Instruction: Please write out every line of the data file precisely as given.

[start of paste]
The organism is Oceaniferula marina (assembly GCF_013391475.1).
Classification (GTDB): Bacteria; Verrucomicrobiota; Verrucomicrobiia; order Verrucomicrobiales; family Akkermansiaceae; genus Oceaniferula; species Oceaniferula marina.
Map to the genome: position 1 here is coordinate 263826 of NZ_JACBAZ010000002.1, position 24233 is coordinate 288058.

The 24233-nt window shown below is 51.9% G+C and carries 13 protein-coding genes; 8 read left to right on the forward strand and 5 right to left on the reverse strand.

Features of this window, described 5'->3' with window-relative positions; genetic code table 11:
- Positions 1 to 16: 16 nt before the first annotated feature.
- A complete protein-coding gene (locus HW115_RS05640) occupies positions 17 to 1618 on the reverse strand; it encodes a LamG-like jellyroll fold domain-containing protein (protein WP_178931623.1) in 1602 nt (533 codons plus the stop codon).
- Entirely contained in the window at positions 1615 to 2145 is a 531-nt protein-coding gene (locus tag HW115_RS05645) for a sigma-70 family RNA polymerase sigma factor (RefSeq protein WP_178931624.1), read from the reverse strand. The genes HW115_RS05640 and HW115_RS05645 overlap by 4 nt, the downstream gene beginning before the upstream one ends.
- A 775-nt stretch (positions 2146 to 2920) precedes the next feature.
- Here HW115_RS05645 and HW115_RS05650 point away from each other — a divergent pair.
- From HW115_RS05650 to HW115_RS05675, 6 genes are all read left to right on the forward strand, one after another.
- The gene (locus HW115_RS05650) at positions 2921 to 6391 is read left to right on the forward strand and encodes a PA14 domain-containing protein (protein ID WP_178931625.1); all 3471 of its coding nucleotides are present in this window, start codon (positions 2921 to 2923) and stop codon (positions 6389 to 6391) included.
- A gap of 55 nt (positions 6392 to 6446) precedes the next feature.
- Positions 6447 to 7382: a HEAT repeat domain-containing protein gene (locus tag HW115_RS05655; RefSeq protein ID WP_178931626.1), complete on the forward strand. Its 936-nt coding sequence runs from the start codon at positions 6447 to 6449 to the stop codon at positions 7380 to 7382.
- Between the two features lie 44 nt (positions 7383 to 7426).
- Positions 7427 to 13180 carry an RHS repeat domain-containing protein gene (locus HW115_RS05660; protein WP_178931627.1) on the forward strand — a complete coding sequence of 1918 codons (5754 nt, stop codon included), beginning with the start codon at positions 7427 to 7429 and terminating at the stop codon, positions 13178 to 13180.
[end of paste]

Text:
The organism is Oceaniferula marina (assembly GCF_013391475.1).
Classification (GTDB): Bacteria; Verrucomicrobiota; Verrucomicrobiia; order Verrucomicrobiales; family Akkermansiaceae; genus Oceaniferula; species Oceaniferula marina.
Map to the genome: position 1 here is coordinate 263826 of NZ_JACBAZ010000002.1, position 24233 is coordinate 288058.

The 24233-nt window shown below is 51.9% G+C and carries 13 protein-coding genes; 8 read left to right on the forward strand and 5 right to left on the reverse strand.

Features of this window, described 5'->3' with window-relative positions; genetic code table 11:
- Positions 1 to 16: 16 nt before the first annotated feature.
- A complete protein-coding gene (locus HW115_RS05640) occupies positions 17 to 1618 on the reverse strand; it encodes a LamG-like jellyroll fold domain-containing protein (protein WP_178931623.1) in 1602 nt (533 codons plus the stop codon).
- Entirely contained in the window at positions 1615 to 2145 is a 531-nt protein-coding gene (locus tag HW115_RS05645) for a sigma-70 family RNA polymerase sigma factor (RefSeq protein WP_178931624.1), read from the reverse strand. The genes HW115_RS05640 and HW115_RS05645 overlap by 4 nt, the downstream gene beginning before the upstream one ends.
- A 775-nt stretch (positions 2146 to 2920) precedes the next feature.
- Here HW115_RS05645 and HW115_RS05650 point away from each other — a divergent pair.
- From HW115_RS05650 to HW115_RS05675, 6 genes are all read left to right on the forward strand, one after another.
- The gene (locus HW115_RS05650) at positions 2921 to 6391 is read left to right on the forward strand and encodes a PA14 domain-containing protein (protein ID WP_178931625.1); all 3471 of its coding nucleotides are present in this window, start codon (positions 2921 to 2923) and stop codon (positions 6389 to 6391) included.
- A gap of 55 nt (positions 6392 to 6446) precedes the next feature.
- Positions 6447 to 7382: a HEAT repeat domain-containing protein gene (locus tag HW115_RS05655; RefSeq protein ID WP_178931626.1), complete on the forward strand. Its 936-nt coding sequence runs from the start codon at positions 6447 to 6449 to the stop codon at positions 7380 to 7382.
- Between the two features lie 44 nt (positions 7383 to 7426).
- Positions 7427 to 13180 carry an RHS repeat domain-containing protein gene (locus HW115_RS05660; protein WP_178931627.1) on the forward strand — a complete coding sequence of 1918 codons (5754 nt, stop codon included), beginning with the start codon at positions 7427 to 7429 and terminating at the stop codon, positions 13178 to 13180.